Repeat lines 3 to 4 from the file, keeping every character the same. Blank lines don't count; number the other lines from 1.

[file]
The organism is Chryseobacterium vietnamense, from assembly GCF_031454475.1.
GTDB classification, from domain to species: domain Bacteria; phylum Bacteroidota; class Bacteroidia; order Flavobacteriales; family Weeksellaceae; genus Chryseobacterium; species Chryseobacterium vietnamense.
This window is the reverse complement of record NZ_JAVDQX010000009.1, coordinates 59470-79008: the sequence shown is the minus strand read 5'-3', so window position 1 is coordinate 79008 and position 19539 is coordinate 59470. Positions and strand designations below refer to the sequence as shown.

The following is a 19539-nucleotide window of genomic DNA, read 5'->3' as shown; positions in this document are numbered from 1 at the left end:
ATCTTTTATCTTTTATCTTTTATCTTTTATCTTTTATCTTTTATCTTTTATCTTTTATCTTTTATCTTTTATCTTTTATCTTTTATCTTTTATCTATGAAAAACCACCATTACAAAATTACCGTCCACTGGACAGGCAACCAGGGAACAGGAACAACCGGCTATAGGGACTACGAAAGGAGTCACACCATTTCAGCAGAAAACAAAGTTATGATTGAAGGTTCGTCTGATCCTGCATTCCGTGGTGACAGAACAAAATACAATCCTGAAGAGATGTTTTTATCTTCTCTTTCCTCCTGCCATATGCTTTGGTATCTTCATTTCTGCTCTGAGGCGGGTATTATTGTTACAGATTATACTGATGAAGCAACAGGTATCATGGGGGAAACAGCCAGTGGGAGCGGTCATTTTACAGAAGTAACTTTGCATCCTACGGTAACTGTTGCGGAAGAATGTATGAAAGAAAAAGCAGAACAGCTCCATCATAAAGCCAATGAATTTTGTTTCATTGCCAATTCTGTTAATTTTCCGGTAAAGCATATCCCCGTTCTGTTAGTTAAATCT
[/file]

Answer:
This window is the reverse complement of record NZ_JAVDQX010000009.1, coordinates 59470-79008: the sequence shown is the minus strand read 5'-3', so window position 1 is coordinate 79008 and position 19539 is coordinate 59470. Positions and strand designations below refer to the sequence as shown.

The following is a 19539-nucleotide window of genomic DNA, read 5'->3' as shown; positions in this document are numbered from 1 at the left end: